Consistency is important for any learning content creator. Not being consistent can add to the learners’ cognitive load and even cause confusion. The same is true with regard to assistive technology users. If learners rely on screen readers or screen magnifiers, for example, consistency can help them expect certain elements in a specific location or under a specific name. If this consistency is broken, they will not be able to navigate or understand the content as easily. In this spotlight, we look at the 3 WCAG criteria that aim to ensure consistency for accessibility reasons.
According to WCAG 3.2.3 Consistent Navigation (AA), navigational mechanisms should appear in the same location and order on every page/slide etc. The term “navigational mechanisms” refers to elements that are displayed throughout the learning content, such as the home icon, the menu options, the search function, and the skip or next buttons.
In many cases, the position of these mechanisms is defined by the authoring tool. However, whenever the authoring tool allows you to change the position of these elements (such as creating custom back and forward buttons), it helps to use a template to achieve consistency.
WCAG 2.2 introduced a new criterion, 3.2.6 Consistent Help (A) that is concerned with the placement (and focus order) of help options. If you make a help option available (help icon, info icon, or contact information), this guideline requires you to place it in the same location and order and make sure it’s available on every slide or page.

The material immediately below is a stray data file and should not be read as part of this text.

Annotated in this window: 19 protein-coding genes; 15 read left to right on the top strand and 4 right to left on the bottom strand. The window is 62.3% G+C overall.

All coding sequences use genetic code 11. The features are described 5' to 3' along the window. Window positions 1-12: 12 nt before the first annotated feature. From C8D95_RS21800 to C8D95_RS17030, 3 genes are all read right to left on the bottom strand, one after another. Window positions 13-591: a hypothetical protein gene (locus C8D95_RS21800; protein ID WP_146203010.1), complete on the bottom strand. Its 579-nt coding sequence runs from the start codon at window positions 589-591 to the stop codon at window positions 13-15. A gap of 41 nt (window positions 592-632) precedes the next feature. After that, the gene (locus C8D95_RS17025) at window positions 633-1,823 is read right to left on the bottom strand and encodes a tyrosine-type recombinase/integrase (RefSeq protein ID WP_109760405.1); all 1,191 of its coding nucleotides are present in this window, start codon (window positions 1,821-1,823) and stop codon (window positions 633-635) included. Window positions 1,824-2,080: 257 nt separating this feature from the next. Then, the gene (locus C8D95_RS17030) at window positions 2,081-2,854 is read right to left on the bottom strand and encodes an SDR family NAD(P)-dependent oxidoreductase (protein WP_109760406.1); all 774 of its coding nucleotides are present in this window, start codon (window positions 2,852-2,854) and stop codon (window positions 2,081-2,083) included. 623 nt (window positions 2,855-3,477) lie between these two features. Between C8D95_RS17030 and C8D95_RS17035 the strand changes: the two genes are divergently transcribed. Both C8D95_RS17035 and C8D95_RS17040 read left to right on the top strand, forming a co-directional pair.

While the previously mentioned guidelines are concerned with the location and the order, criterion 3.2.4 Consistent Identification (AA) relates to the naming convention of recurring elements. It requires that components that have the same functionality are labelled consistently.
One common example is a search bar that content designers label either with text that reads “Search” or “Find”, or even with just a magnifying glass icon. Consistency means using only one of these methods throughout the content. This also applies to text, buttons, links and icons. So for example, an icon that is used throughout the course should have the same alt text. Equally, a link that is mentioned a few times but takes users to the same page should have the same link text. Another example is a button that submits answers to quiz questions. It should have the same text instead of using “Submit” or “Check” interchangeably.
The reverse is also true. This means that for example if a checkmark icon is used for different purposes in the course, the labelling should reflect that. If it’s used to indicate a correct answer, the alt text should say something like “Checkmark icon for correct answer”, but if it’s used in a table to show that the data has been verified, the alt text should say something like “ Checkmark to indicate verified data”.